Greens plan to keep trying to secure agreement for cooperation in 2015, with the ultimate goal of replacing “first past the post” system with proportional representation. This will result in future governments truly representing the voting choices of its citizens.
A New Approach to Governance
Greens are big on re-thinking governance in Canada. They envision a 4-way partnership, or team, sitting at one table, designing programs, policy and laws that are for the betterment of everyone. The 4 partners would be the feds (all parties), the provinces, local governments and First Nations, all working together as equals. This would be revolutionary!
Decision-making with Conscience
The Green Party of Canada is not a whipped party. In fact, whipping is specifically not allowed. That leaves all Green MPs free to vote in Parliament based on their conscience, and on what’s best for the constituents of their riding. No other party is like this.
These are just a few of the things that set Greens apart from the rest. It is clear to me that if Trudeau or Mulcair get in, they will be mostly just more of the same: obsessed with getting votes, people pleasing, keeping power centralized in the PMO, whipping their members, etc. etc. Mulcair is in favor of some sort of electoral reform, and he wants to dump Bill C-51 — those are both great. But so much else is just the same old, same old.
Concerning the vote spitting rhetoric that so often accuses the Greens of screwing up elections, it really is a myth. Check out this great little analysis of what actually happened in the last election all across the country.
Vote Splitting and strategic voting arguments are voter suppression tactics. They are fear-based strategies. They discourage people from voting because they are warned their vote will be wasted if they vote for what they want rather than voting against what they fear. You will never receive the government you want unless you vote for it!
The threat to Canadian democracy is not “vote splitting” but “vote abandoning”. The single largest voting bloc in 2006, 2008 and 2011 has been the 40% of Canadians who did not vote at all. If there was a party that received the vote of every Canadian that didn’t cast a ballot in the last election, they would win by a landslide! Voter suppression works in the favour of incumbent governments, especially Harper’s Conservatives. Getting out the vote and re-engaging Canadians who are “anti-voters” (a distinct group of about 1/3 that make a conscious decision not to vote as a form of protest for what they see as either disgusting or a rigged game), as well as engaging the other 2/3 that fail to vote (apathy, too busy or lack of information), is in the interests of democracy.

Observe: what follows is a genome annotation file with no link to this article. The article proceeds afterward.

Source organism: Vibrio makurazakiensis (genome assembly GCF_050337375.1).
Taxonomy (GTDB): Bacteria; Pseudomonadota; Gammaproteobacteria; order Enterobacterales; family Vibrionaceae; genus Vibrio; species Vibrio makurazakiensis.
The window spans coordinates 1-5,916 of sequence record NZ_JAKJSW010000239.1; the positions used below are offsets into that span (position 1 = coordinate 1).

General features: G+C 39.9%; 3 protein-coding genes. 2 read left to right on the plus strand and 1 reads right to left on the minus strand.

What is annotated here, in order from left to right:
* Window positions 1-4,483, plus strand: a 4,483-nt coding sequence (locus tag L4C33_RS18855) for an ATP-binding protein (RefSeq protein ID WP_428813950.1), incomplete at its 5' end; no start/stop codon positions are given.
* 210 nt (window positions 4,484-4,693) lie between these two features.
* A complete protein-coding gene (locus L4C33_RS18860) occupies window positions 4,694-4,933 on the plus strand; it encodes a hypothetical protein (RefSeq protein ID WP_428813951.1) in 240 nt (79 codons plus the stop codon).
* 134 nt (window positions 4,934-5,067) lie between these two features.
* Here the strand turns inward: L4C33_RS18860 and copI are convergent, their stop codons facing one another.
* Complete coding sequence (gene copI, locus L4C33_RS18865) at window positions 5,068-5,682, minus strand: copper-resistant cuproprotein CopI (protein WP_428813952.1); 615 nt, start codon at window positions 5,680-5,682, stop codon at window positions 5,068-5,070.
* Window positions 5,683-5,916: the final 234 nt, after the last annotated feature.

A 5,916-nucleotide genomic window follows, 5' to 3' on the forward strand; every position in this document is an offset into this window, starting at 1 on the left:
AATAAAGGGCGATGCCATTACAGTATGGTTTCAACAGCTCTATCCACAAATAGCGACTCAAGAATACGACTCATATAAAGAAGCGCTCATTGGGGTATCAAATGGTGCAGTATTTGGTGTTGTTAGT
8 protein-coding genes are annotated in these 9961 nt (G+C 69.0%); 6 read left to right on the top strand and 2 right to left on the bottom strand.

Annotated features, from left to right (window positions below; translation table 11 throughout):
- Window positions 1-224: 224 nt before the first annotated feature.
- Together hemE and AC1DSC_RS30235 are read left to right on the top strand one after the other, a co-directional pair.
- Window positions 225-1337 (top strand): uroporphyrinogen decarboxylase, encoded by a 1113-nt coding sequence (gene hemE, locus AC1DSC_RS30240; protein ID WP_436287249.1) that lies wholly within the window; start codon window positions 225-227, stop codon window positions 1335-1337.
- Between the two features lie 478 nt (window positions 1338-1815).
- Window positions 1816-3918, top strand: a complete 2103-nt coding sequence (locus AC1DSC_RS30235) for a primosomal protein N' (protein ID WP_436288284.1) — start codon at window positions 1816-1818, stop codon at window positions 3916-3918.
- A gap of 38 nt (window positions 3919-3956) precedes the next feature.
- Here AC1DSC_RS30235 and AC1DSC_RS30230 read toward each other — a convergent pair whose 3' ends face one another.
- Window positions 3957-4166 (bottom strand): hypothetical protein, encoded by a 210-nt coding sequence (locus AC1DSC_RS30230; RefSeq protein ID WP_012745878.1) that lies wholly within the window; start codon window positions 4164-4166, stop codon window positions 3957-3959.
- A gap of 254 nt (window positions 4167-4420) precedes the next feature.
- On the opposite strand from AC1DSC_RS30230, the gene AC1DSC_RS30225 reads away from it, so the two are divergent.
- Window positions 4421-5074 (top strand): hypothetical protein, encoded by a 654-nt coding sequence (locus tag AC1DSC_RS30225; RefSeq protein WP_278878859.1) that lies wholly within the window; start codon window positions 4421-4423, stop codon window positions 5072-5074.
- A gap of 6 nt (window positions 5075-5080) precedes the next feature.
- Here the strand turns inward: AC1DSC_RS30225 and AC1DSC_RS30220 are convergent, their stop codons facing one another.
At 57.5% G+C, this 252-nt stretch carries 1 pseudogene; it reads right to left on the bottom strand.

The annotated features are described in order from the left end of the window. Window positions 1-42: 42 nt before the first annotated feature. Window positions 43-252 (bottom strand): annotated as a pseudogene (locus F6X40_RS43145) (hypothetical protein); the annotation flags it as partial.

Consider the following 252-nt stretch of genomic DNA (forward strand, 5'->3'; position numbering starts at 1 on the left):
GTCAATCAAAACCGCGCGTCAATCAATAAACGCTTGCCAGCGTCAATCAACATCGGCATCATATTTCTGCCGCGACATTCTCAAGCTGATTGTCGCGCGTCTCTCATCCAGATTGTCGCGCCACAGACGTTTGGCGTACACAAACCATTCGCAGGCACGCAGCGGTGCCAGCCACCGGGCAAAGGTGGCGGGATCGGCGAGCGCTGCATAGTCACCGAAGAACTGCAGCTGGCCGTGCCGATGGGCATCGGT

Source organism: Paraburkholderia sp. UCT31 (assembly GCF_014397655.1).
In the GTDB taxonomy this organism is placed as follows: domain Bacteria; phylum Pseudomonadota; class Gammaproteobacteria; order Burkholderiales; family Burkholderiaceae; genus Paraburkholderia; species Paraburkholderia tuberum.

The Green Party is deeply concerned about this issue, and from what I’ve seen as they begin canvassing voters, their number one message to people is, “We would love it if you agreed with our values and supported us, but above all, get out and vote – no matter who you decide to support!”
I will definitely be voting, and it is hands down the Greens who hold the promise of a profoundly new and renewed Canada, a Canada that will be a pleasure and privilege to be part of, that could bequeath coming generations a bright future, and that would be an inspiration for the world.
Mark de Bruijn
July 14, 2015
Comox Valley, B.C.